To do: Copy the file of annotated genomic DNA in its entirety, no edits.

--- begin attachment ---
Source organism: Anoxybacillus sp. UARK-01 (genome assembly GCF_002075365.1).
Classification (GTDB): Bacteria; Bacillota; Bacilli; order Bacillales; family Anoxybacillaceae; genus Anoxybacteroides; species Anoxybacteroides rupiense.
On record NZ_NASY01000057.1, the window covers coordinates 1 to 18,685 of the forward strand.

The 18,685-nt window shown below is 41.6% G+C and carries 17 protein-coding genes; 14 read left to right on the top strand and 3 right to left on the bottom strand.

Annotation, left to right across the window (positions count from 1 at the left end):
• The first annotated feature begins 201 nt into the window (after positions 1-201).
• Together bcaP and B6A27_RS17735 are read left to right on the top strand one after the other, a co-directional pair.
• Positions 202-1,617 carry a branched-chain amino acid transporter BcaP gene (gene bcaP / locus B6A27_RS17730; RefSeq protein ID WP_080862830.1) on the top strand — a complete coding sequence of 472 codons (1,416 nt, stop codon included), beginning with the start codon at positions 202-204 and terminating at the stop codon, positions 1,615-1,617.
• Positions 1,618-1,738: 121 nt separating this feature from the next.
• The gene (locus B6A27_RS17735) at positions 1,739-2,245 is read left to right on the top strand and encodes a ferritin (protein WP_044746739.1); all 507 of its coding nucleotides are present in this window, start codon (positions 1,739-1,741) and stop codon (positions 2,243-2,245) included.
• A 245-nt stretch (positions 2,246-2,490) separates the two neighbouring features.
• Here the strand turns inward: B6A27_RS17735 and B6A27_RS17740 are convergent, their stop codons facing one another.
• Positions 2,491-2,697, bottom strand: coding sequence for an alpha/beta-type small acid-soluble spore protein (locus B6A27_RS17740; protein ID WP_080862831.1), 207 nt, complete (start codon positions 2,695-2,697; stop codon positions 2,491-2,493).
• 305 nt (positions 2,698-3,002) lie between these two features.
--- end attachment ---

Source organism: Anoxybacillus sp. UARK-01 (genome assembly GCF_002075365.1).
Classification (GTDB): Bacteria; Bacillota; Bacilli; order Bacillales; family Anoxybacillaceae; genus Anoxybacteroides; species Anoxybacteroides rupiense.
On record NZ_NASY01000057.1, the window covers coordinates 1 to 18,685 of the forward strand.

The 18,685-nt window shown below is 41.6% G+C and carries 17 protein-coding genes; 14 read left to right on the top strand and 3 right to left on the bottom strand.

Annotation, left to right across the window (positions count from 1 at the left end):
• The first annotated feature begins 201 nt into the window (after positions 1-201).
• Together bcaP and B6A27_RS17735 are read left to right on the top strand one after the other, a co-directional pair.
• Positions 202-1,617 carry a branched-chain amino acid transporter BcaP gene (gene bcaP / locus B6A27_RS17730; RefSeq protein ID WP_080862830.1) on the top strand — a complete coding sequence of 472 codons (1,416 nt, stop codon included), beginning with the start codon at positions 202-204 and terminating at the stop codon, positions 1,615-1,617.
• Positions 1,618-1,738: 121 nt separating this feature from the next.
• The gene (locus B6A27_RS17735) at positions 1,739-2,245 is read left to right on the top strand and encodes a ferritin (protein WP_044746739.1); all 507 of its coding nucleotides are present in this window, start codon (positions 1,739-1,741) and stop codon (positions 2,243-2,245) included.
• A 245-nt stretch (positions 2,246-2,490) separates the two neighbouring features.
• Here the strand turns inward: B6A27_RS17735 and B6A27_RS17740 are convergent, their stop codons facing one another.
• Positions 2,491-2,697, bottom strand: coding sequence for an alpha/beta-type small acid-soluble spore protein (locus B6A27_RS17740; protein ID WP_080862831.1), 207 nt, complete (start codon positions 2,695-2,697; stop codon positions 2,491-2,493).
• 305 nt (positions 2,698-3,002) lie between these two features.